Patrick, Warren A. (ed.) / Show world
(August 10, 1907)
Live show news gathered by Show World correspondents, pp. 12-12ii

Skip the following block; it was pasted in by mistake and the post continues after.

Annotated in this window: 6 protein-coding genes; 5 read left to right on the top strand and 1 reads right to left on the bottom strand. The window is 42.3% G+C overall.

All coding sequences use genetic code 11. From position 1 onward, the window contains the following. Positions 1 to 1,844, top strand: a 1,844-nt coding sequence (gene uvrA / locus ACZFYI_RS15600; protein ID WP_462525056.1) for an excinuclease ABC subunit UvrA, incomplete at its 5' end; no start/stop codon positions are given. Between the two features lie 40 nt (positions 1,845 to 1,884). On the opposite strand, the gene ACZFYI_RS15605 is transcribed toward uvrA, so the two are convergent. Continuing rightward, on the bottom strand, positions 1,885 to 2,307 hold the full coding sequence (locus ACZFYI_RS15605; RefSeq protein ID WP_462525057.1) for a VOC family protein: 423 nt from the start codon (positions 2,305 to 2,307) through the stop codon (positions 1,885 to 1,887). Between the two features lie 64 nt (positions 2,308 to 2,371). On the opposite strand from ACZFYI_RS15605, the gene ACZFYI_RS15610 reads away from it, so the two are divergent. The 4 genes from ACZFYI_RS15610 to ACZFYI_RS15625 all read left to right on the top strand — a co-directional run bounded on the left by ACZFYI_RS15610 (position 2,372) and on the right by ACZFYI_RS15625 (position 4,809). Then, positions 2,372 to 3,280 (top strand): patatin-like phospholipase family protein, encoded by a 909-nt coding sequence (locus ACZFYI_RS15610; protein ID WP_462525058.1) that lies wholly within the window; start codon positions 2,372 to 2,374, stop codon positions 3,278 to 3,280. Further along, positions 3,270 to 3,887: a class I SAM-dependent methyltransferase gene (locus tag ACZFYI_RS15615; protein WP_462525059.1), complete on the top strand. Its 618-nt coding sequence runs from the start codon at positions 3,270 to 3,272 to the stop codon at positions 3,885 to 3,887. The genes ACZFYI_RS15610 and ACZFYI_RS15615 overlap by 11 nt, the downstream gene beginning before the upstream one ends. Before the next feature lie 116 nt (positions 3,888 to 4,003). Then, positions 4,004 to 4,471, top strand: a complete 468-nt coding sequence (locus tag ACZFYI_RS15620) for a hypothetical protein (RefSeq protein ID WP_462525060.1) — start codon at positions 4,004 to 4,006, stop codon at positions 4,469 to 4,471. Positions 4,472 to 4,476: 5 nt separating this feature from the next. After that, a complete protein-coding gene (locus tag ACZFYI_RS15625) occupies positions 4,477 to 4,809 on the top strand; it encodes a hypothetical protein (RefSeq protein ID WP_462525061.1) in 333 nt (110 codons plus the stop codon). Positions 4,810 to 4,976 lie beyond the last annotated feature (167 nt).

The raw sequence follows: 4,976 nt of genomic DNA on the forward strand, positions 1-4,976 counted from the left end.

12 THE SHOW WORLD August10,1907, I TVP SH(OW NPWS CA THERED RV ~.& V -~ ~.& .a.~ vy A. '~J~.d VY ~ ~d. .~ .~. - it CLEVELAND BY ED VARD FRYE. (August 3, 1907.) Til best accordion player ever heard inl Cleveland is Frozini, who was at the Euclid Avenue Garden thea- ter we Iof July 21. Frozini is a product of tle Royal Conservatory at Milan. It is hard for one to believe that there is as much music in ain accordion as Frozini brings foith. Frozini plays his numbers without orchestral accompaniment; he holds his audiences with him all through his solos and is always greeted with an -nthusiastic and generous outburst of applause at the finale. acnagie Salishiry of Lunia Park is cec-taicnly giving the Clevelancd public the opporrtunity of hearing the best musical organizations in the country. Liberati and his tand, who have been at the beau- tiful Iark for aelongstay. leave this week to fill other engagements. The publlic regiets to 1ear that this band is going to leave, as it is one of the best musical organizations ever heard here. Liberati is a great band master and a thorough artist. The moving picture shows are all pros- perimg and they continue to drav hun- dreds of pleasure-seeking crowds. It is a pleasant form of entertainment and is as attractive to the old as well as the young. The pictures shown here are the best obtainable and the public readily takes to them. In the larger shows a person can spend an entertaining even- ing for a small recompense. The Cleveland public is promised a rare treat at .una Park when Phillipini, [he great Spanish band master, brings his hand here for a two weeks' stay. This band has made a great reputation all over the country as a wonderful musi- cal organization and we are promised something unusual in music. The first theater in the city to open for the winter season is the Cleveland. It opened its doors with Kate Barton's Temopttion, a new melodrama by Lil- lian Mortimer, week of July 29. Commencing with Saturday evening, Aug. 23, the Star will open its doors with Williams' Ideals as [lie attraction. Vaughan Glaser, the popular Cleve- land matinee idol, will return to the Euclid Avenue Garden theater, Aug. 3, for a stay of several weeks. Mr. Glaser will play Lea Kleschna for his opening bill. The following prominent players return with him: James Hester, Frank Camp. Frederick Kerby, Jay Quigley, Joseph TWilson. Fay Courtney, Maude Cleveland, Mark Kent, Inez Plummer, Wayne Campbell, Belle D'Arcy and Eliza WTarren. Oscar Apfel will be the stage director. Cleveland's now playhouse oc the West Side, "The Majestic", will open its doors August 26 with a permanent stock or- ganization. Carleton Macey will be the manager of the new playhouse. The opening bill will be Mistress Nell. A. F. Hartz, of the Opera House, Is In New York this week booking attractions for the season. Mr. Hartz promises us thoe most interesting list of attractions in the history of his house. Carmen was presented by the Joseph Shoehan Opera Co. at the Coliseum Gar- den theater week of July 29. The com- pleteness and smoothness of the produc- tion was a surprise. It is no light task to sing the Bizet Opera, but the Sheehan company gave it a finished production. Ethel Du Fre Houston sang Carmen. Sloe has sung this part for several years with the Savage productions, and she gave the part all the fiery nature of the seductive gypsy girl. Mr. Sheehan as Don Hose was in good voice and he sang lois part with a lot of good acting for hich hoe should receive special mention. Harry Truax sang the part of Escamilla, the Toreador. His voice was rather light but his good acting made up for this defect. Kate Barton's Temptation was the opening bill at the Cleveland theater week of July 29. The house was packed to its utmost capacity. The melodrama is a good one and was presented by a large, capable company, headed by Miss Ida Russell. or the weekoof July 29. Keith's theater presented a good bill. Ben Welsh as a Hebrew comedian is the best thing on the bill. His Italian impersonation is very cleverly done, andhe well deserves he gecderous applause he gets. A Wild iloso. piresented by Mr. and Mrs. Forbes and Co.. tells hlow a woman cured an uicntppc-eciativ'e husband, and was good. Mrs. Forbcs was excellent. Miss Mayme ilehrue should dance more and act less. lohin F. Ward does the best acting in tlhe sketch. For the week of July 29 the Euclid Avenue tarden theater presented a well halanced bill. The Rappo Sisters made a. hit with their Russian dances. Brin- daiour is a handcuff wizard. He escapes fioi handcouffs and leg chains at will nand disappears from a steel cage. The Six Musical Cuttys are the best musical faoily in vaudeville. Their act Is good. CINCINNATI BY MAX ROSENBERG. (August 3, 1907.) SECOND -Robin Hood"' The ap- plause at Chester Monday weould justify almost placing -*The Sere- nade" a trifle ahead of the famous Smith and De Koven operas which, but a few weeks ago, created such a furore at Manager Martin's park. This Victor Herbert and Harry B. Smith romance of Spain, with its melodious score and fas- cinating story of love and intrigue, is a masterpiece of its kind, and laden with rich comedy, as well as the most fascin- ating of lyrics, it fairly transported Mon- day's auditors to the sunny Andalusian country, so perfectly realized was its atmosphere of lazy alluring life among tlie vine-clad hills and mountains. Chester's artists and all the other workers of the stage labored earnestly to give the entrancing story with its charming musical accompaniment, a suitable framing and aided by the art of the costumer, a splendid orchestra and all the other necessary helpers in their commendable endeavors, the result ob- tained was of so high and satisfying a character that a success of real impor- tance was recorded. The vaudeville bill at the pavilion in- cluded the Fukino Japs, the Newsboys' Quartette. Stewart, and Kelly Trumpet, the legless wonder. Chester's bathing beach still attracts the immense Sunday crowds of men and women. Across the river at the Lagoon the summer park habit seems to be at Its height as the Kentucky resort enter- tained as many people in the course of the day as it has on any previous Sun- day this year. The residents across the river seem to appreciate what a good thing they have in this attractive place, and from all the cities and villages on the Kentucky side of the river they poured forth to take part in the events of the day. Clever Vaudeville Show. In the vaudeville theater aclever little show is being given, not one of the acts commonplace, although several are fa- nmiliar in character, and the bill as a whole made an emphatic hit with the two g3,od-sized audiences which were present. No one particular act was fea- tured and the people present were just as impartial, giving liberal applause to each in turn. The Evans Trio opened in a happy lit- tle sketch which was distinguished by clever handling. 'The Merediths dis- played some accurate balancing feats and closed with an exciting knife throw- ing specialty which caught on im- mensely. Major O'Laughlin made several kinds of guns glisten in the air and kept the stage filled with revolving weapons dur- ing the busy fifteen minutes of his spe- cialty. The Mack Sisters were captivat- ing in a singing and dancing turn with several changes of costume. Weaverand Lambert closed in an impersonating turn that was close to the limit of laughter for pure and uadulterated fun. Coney Island recorded another Sun- day of fine attendance. The steam- ers Queen and Princess carried large crowds all day. The ten-mile river stretch to the park was alive with craft of all description, so that hundreds of out of town strangers who were seen on the decks were enabled to carry away an excellent picture of this picturesque part of the Queen City's Sunday. Comedy Sketch Is Good. There is a vaudeville bill this week at tle park which is well fitted to the pic- nice trade, which is now adominant fac- tor of every day Coney. Morris and Hemingway were put on lie bill late, as Rosaire Speagh & Company could not reach the park this week. They do an unctious blackface act with a dash of "Carmen" by the younger team, who have an excellent voice for that class of work. Holmes and Waldon, who have been coming to Coney for several years, al- ways with popular offerings, this time have a musical act with a comedy phase. Jack Howard, the singer, remains an- other week, and Wilson and Demonville do a laughable dialect turn. Mention of Marlowe Plunkett & Com- pany is reserved for last because their travesty on Shakespeare developed into an act that should take well with Co- neyites. The woman member of the combination sings wvell and handles her- self gracefully as Juliet, while a hired assassin with a black face is trying to demolish Romeo. who refused to be chased. The idea is cleverly worked out and got a big hand from the audience. The Walnut theater opens August 25, with "Just Out of College." The Columbia opens August 25 with vaudeville. At the People's theater a considerable sum has been spent in redecorating the auditorium and in numerous alterations. New dressing rooms for the players have been provided. The theater opens for the season August 11. The Lyceum the- ater opens August 18th, ST. PAUL ]IY JiACK BRiIRETT. (August 3, 1907.) RUMOR is afloat that Miss Sarah Truax, the late leading woman with the Players' Stock Company at the Metropolitan Opera House of this city, will become the bride of Charles S. Albert, a Minneapolis attorney. It is understood that the pretty romance which began several months ago will culminate in their marriage during the waning months of summer. Miss Truax, Mrs. C. T. Truax, her mother, and Mr. Albert are now sojourning at one of the summer resorts on the shores of Lake Minnetonka, Minn. After a stay of a few weeks enjoying the beauties of na- ture around the lake, Miss Truax will leave for the east to begin rehearsals in "The Spider's Web,' the new play in which she will star this season under the management of John Cort. Frederick Fischer, representative and assistant conductor of Innes' band, has been in the city the last few days, le- gotiating with various committees rela- tive to bringing his band here during State Fair week to play in connection with the monstrous chorus he is organ- izing among local music lovers and sing- ing societies. It is proposed to sing the "Americana" for six nights and three matinee performances during the week at the Auditorium. The object being to raise funds with which to complete the recently erected Auditorium with an immense pipe organ, as well as give the local music lovers the first and only pre- sentation of the "Americana" ever given in this city. A New Theater to Open. The Majestic theater, now in the course of construction, will be opened to the public Monday, August 14. With the advent of this playhouse, local playgo- crs have at last been granted a long-felt want in the way of polite and refined vaudeville at nominal prices. The Ma- jestic, when completed, will be the cosi- est and prettiest in thed est. D. Jack Bondy, its owner and manager, has al- ready expended over 115,0 on it and declares it to be his "pet" investment. 'Te decorations are original on the part of Mr. Bondy. Where frescoing, stucco- work and color-schemes were otf avail- able, hie has resorted to the electric bulb to bring out the desired effect, nearly 5,000 electric bulbs of various hunes have been already placed throughout the the- ater; 2,200 flash from the front of the theater, but should this many fail to give the desired effect as many more will be added, according to Jack's taste. It would be impossible to make the in- terior any more comfortable for its pat- rons. Upholstered seats will be used throughout from the "top shelf to the pit" seating 1,000 with ample room for comfort. A full orchestra in tuxedo at- tire, will be used, ushers and all em- ployees will also appear in neat regalia and costumes designed by Mr. Bondy. The Majestic will be affiliated with the International circuit, a circuit formed by merging the Middle West and the Sulli- van-Considine circuits. The new ar- rangement will furnish patrons of these houses the cream of vaudeville talent as well as giving its performers from forty to fifty-two weeks' time. Mr. Bondy was instrumental in effecting the consumma- tion of the merger which is the corner- stone of what will eventually be one of the biggest and best circuits in the the- atrical field. For his opening bill of eight acts, Mr. Bondy has selected an unusually strong and stellar bill, among which is the De Lane Troupe, which is one of the strongest children acts in va udeville today. It is safe to prophesy withtheenvironmentioffered by thenew Majestic, linked with the genial person- ality of Jack, that his venture will be a winner. Stock Company to Close. The Players' Stock Company is pre- senting "The Girl with the Green Eyes" as its ninth week's attraction. "Zaza" follows next week and "Thelma" will close the Players eleven weeks' summer season two weeks hence. Adelaide No- wak is succeeding Miss Sarah Truax in the leading roles. The Lyric, Unique, and Crystal Fam- ily theaters are playing to capacity. ''warmi weather seems to have had little if any effectonthe moving picture shows in these parts. The Windsor Novolty continues to pleasela rge crowds w"ith moving pictures and continuous vaudeville. Wonderland is drawing well these cool nights. Lotto, in his high dive from the (ighty-foot electric tower, and the Cur- zon Sisters are features this week. Danz's Concert Band at Como Park, and the First Regimental Band at Pha- len Park are pleasing large audiences. The former is purely a local organiza- tion and has already distinguished Itself in controlling more patronage thus far than some of the former. and higher priced organizations that have held the boards in former years. 0~~ NEW ORLEANS BY D. C. SILVE. (August 3, 1907.) T was rumored Thursday that the Klaw-Erlanger and Shubert theatrical combination would play vaudeville at, tractions at the Tulane theater this sea. son and other high class attractions at the Shubert. Col. Tom Campbell, who has returned from the east, will probably become manager for the three theaters, It is reported he will have two assist. ants, one at the Crescent and one at the Shuhert. When Gus Lehmann, Jr., was asked about the report, he said: "While I was in New York I paid very little attention to theatrical matters. All I know is that the Lyric is under the control of Charles E. Blaney for five years, and that the former managers will have nothing to do with it until tie expiration of the lease. Mr. Blaney has sent no one here yet to be his nanager, and I do not expect anyone until som time next month." At the White City Casino the past week the main attraction has been the well known New Orleans Opera Com- pany in an excellent presentation of The Mikado. which is another of the operatic selections that has met with favor throughout the country. The usual amount of care has been taken in prop- erly staging this big production, while the costumes were particularly attrac- tive. All the members of the company were happily cast and all appeared well in their parts. Aside from the performances in the theater, all of the outdoor attractions. such as the Japanese Ball Game, the Figure Eight. Carousel, Manhattan Pool Game, the Katzenjammer Castle, each did an excellent business. An unusually attractive program was rendered Sun- day evening by the White City Band, tinder the leadership of Prof. Albert Kirst. Circus Clown, Offenbach's musical br- lesque in three acts, is the selectiontfot the coming week, beginning with the Sunday evening performance. Thiswill be [lie first preseintation ofthe piece be- fore a local audience in a great many years. Elaborate arrangements are be- ing made for it. All the favorites in the company will be in the cast next week. Greenwall Theater Plans. As previously announced, the Green- wall theater will open its regular season with a matinee Sunday, September L when the Boston Belles, one of the new acquisitions to the wheel last season. will be the opening attraction. Managei Greenwall has been in New York super- intending the booking of these attrac- tions during the simmer, and promise the patrons of his playhouse an unusual- ly strong list of extravaganza companies whose shows will be strictly of the e fined order this season. The Dauphine theater, formerly the Baldwin, will be one of the first theaters to open the coming season, whichwil- be a Sunday matinee, August 25, with the Barry-Burke Stock Company, who while being new to the New Orleant- theater-goers, are old people of stock experience, operating stock houses at New Bedford and Fall River, Mass., and -everal other towns. Miss Lillian Bayer remembered as leading lady of last sea son, will in all likelihood be re-engage6 for that position during the coming sea- son, being an actress of exceptional abil- ity. Robert G. Pitkin, the clever comedian vith thewell known opera company that is now playingThe Mikado inthe White - City theater, was initiated into theBe- nevolent and Protective Order of Elkz Thursday night after the performance a the resort. Ned Rightor, exalted rule of Lodge No. 30, Wm. Schearer, Co' John P. Sullivan, Judge Gus Moulin, an many of the other leading members 0 the lodge, having been trying to per suade Mr. Pitkin to become a member: the order ever since he came here t entertain the patrons of the WhiteCity but the comedian has put off the "Or- deal" from time to time. Stock Company Draws Well. The Brennon Stock Company at ii Anderson Park Casino, Pascagoula-on Beach, continues to draw good hose. and is likelyto do so until the close : the season in the middle of August. A pleasant variety was introduced in11il shape of two nights' vaudev'ille Rho, veekly during the last two weeks, which all the members of the compaot took part. Sketches, monologues, sonP galore, witty and sentimental. houmoro absurdities and light pleasantries wet closely combined to form a couple of ' lightful evenings' amusement, whi were enjoyed by the Pascagoulian Sherlock Holmes was the bill for Mo day and Tuesday evenings, when ITl bert Brennon played the title role Wi- suppression of force and the delibert v intention which mark the immortal chin' acter of the famous detective.